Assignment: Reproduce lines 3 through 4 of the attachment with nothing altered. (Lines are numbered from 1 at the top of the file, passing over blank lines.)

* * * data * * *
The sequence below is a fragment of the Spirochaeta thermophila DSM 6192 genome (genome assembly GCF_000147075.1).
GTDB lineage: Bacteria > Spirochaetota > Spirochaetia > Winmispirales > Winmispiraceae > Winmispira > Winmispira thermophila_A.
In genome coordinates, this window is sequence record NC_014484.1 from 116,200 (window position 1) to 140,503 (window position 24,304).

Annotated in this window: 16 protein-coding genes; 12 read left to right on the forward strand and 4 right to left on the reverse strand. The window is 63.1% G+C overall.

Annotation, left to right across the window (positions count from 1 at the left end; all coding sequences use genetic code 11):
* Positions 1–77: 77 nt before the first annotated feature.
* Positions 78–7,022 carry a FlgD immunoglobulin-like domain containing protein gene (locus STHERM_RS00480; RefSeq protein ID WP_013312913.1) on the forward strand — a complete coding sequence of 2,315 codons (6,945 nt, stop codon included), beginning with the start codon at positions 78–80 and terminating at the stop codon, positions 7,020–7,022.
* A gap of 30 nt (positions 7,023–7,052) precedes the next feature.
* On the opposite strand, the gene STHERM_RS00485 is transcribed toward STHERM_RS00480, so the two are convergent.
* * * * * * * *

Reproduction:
In genome coordinates, this window is sequence record NC_014484.1 from 116,200 (window position 1) to 140,503 (window position 24,304).

Annotated in this window: 16 protein-coding genes; 12 read left to right on the forward strand and 4 right to left on the reverse strand. The window is 63.1% G+C overall.